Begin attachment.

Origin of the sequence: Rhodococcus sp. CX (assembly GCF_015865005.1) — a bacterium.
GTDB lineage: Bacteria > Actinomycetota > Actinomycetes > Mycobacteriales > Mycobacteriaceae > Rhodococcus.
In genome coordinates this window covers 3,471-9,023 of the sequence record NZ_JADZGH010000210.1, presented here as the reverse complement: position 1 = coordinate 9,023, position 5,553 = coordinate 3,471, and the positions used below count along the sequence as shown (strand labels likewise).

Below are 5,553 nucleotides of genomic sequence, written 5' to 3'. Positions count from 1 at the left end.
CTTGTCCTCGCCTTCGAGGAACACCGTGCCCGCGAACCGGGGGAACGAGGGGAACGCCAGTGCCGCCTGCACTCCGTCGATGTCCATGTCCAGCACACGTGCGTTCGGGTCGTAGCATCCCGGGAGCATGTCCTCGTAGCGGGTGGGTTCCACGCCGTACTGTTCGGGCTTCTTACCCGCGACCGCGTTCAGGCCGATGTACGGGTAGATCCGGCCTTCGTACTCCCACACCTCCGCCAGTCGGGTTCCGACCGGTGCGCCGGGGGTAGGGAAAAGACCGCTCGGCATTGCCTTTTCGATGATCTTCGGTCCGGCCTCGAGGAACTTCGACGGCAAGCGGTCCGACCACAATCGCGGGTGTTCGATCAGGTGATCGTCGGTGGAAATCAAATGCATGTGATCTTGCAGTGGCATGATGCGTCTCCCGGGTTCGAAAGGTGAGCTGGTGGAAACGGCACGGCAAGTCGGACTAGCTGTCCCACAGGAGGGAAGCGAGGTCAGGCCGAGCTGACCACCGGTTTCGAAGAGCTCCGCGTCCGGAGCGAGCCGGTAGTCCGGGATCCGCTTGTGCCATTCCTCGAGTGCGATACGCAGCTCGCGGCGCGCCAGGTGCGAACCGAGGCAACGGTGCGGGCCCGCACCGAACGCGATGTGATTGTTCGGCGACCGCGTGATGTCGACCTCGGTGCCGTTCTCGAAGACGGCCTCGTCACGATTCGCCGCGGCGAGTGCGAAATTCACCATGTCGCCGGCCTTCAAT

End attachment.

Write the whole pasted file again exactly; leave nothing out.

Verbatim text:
Origin of the sequence: Rhodococcus sp. CX (assembly GCF_015865005.1) — a bacterium.
GTDB lineage: Bacteria > Actinomycetota > Actinomycetes > Mycobacteriales > Mycobacteriaceae > Rhodococcus.
In genome coordinates this window covers 3,471-9,023 of the sequence record NZ_JADZGH010000210.1, presented here as the reverse complement: position 1 = coordinate 9,023, position 5,553 = coordinate 3,471, and the positions used below count along the sequence as shown (strand labels likewise).

Below are 5,553 nucleotides of genomic sequence, written 5' to 3'. Positions count from 1 at the left end.
CTTGTCCTCGCCTTCGAGGAACACCGTGCCCGCGAACCGGGGGAACGAGGGGAACGCCAGTGCCGCCTGCACTCCGTCGATGTCCATGTCCAGCACACGTGCGTTCGGGTCGTAGCATCCCGGGAGCATGTCCTCGTAGCGGGTGGGTTCCACGCCGTACTGTTCGGGCTTCTTACCCGCGACCGCGTTCAGGCCGATGTACGGGTAGATCCGGCCTTCGTACTCCCACACCTCCGCCAGTCGGGTTCCGACCGGTGCGCCGGGGGTAGGGAAAAGACCGCTCGGCATTGCCTTTTCGATGATCTTCGGTCCGGCCTCGAGGAACTTCGACGGCAAGCGGTCCGACCACAATCGCGGGTGTTCGATCAGGTGATCGTCGGTGGAAATCAAATGCATGTGATCTTGCAGTGGCATGATGCGTCTCCCGGGTTCGAAAGGTGAGCTGGTGGAAACGGCACGGCAAGTCGGACTAGCTGTCCCACAGGAGGGAAGCGAGGTCAGGCCGAGCTGACCACCGGTTTCGAAGAGCTCCGCGTCCGGAGCGAGCCGGTAGTCCGGGATCCGCTTGTGCCATTCCTCGAGTGCGATACGCAGCTCGCGGCGCGCCAGGTGCGAACCGAGGCAACGGTGCGGGCCCGCACCGAACGCGATGTGATTGTTCGGCGACCGCGTGATGTCGACCTCGGTGCCGTTCTCGAAGACGGCCTCGTCACGATTCGCCGCGGCGAGTGCGAAATTCACCATGTCGCCGGCCTTCAAT